Along with a new language and social mores, English for Speakers of Other Languages students at Gaithersburg High School have the opportunity to improve their environment and earn the Student Service Learning Hours required for graduation.
The opportunity comes as part of a collaborative effort between the school, the Audubon Naturalist Society of Chevy Chase, the City of Gaithersburg and a grant from the State of Maryland Governor's Stream Restoration Challenge.
The city of Gaithersburg and the Audubon Naturalist Society received a $71,628 grant from the Governor's Stream Restoration Challenge to plant five acres of trees along Muddy Branch, a stream that runs through Gaithersburg to the Potomac River.
“It is estimated that 400 trees will be planted along Muddy Branch under this initiative,” a press release from the city of Gaithersburg read. “The trees and their root systems will prevent erosion by stabilizing the stream bank and their shade will improve the stream for wildlife.”
“It was a very organic collaboration,” Karen Vernon of the Audubon Naturalist Society said. “We have been doing a club for the Gaithersburg High School ESOL kids for the past two-and-a-half years.”
With the city of Gaithersburg having a similar program, the two groups started working together, Vernon said. The grant created an opportunity for them to continue the work jointly.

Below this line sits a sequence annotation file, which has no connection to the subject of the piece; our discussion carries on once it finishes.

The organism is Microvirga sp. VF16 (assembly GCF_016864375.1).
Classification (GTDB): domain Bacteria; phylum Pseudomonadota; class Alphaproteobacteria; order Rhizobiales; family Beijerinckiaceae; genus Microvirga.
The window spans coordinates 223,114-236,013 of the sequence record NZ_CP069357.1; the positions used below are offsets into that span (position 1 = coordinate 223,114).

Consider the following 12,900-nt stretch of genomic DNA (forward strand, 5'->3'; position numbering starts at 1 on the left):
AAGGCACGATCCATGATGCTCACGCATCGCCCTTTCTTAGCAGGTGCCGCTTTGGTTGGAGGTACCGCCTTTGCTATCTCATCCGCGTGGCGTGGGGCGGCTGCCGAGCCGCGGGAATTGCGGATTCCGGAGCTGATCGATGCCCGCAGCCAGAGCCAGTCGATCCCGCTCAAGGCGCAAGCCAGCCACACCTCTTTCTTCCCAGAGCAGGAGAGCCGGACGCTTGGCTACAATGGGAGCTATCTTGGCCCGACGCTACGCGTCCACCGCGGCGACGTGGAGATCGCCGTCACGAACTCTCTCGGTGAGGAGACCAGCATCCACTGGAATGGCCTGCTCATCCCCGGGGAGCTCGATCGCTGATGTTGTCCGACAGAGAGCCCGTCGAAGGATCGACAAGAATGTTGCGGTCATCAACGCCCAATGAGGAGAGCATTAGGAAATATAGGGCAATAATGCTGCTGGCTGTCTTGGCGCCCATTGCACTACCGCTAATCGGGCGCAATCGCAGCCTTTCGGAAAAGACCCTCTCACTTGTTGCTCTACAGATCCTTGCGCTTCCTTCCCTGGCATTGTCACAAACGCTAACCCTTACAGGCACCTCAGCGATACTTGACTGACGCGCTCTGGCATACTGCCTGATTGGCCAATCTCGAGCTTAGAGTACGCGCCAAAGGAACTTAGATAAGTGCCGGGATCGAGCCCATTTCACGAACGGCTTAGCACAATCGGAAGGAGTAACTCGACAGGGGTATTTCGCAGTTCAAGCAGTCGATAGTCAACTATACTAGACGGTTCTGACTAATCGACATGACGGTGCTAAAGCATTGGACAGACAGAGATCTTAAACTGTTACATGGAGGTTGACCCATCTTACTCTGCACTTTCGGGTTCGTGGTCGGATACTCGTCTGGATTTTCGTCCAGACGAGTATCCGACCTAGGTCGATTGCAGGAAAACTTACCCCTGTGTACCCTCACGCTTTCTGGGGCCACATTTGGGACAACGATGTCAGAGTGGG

“Basically the issue is every student has to do service,” Pam Meador, Service Learning Coordinator for Montgomery County Public Schools, said. “Kids who are first generation are having a hard time meeting this requirement. They don't understand it and they don't have any connection to the community to get it done. We started an SSL club at Gaithersburg, partnering with Audubon Naturalist Society [as] an opportunity for kids to find meaningful ways to meet the graduation requirement.”
Club members, about 100 over the course of a year, according to Vernon, meet twice a month at lunch to learn about the environment and plan outside activities. During these meeting, she said, students work together to fill in the required SSL forms, practice their English and make new friends.
“They have just learned so much about the environment and recycling. It's had a much larger ripple effect than I ever hoped for.” Meador said.
The city of Gaithersburg will provide technical expertise and guide the students and volunteers from Muddy Branch Alliance and Kentlands GO GREEN, two local environmental groups who pledged nearly 2,000 hours to the project, in planting the trees. The planting is expected to begin in the spring and take about one year, according to the press release.
“This grant is a golden opportunity to inspire young immigrant students to care for the natural world,” Audubon Naturalist Society Deputy Director Lisa Alexander said in a statement. “By planting trees in their own neighborhoods, these high school students become instant environmental stewards who give back to their community in meaningful ways.”
The Gaithersburg, Audubon grant was one of 29 awarded in December as part of Gov. Martin O'Malley's Stream Restoration Challenge, according to Gabe Cohee, from the Maryland Department of Natural Resources.
“The goal of the Challenge is to establish or extend 1,000 acres of forested stream buffers by 2016,” he said.
The Montgomery Parks Foundation was the only other group in the county to receive a grant. They received $25,000 and will work with students and the Montgomery County Public Schools Environmental Education Program planting trees along a different section of Muddy Branch, and two sites along Sligo Creek according to Cohee.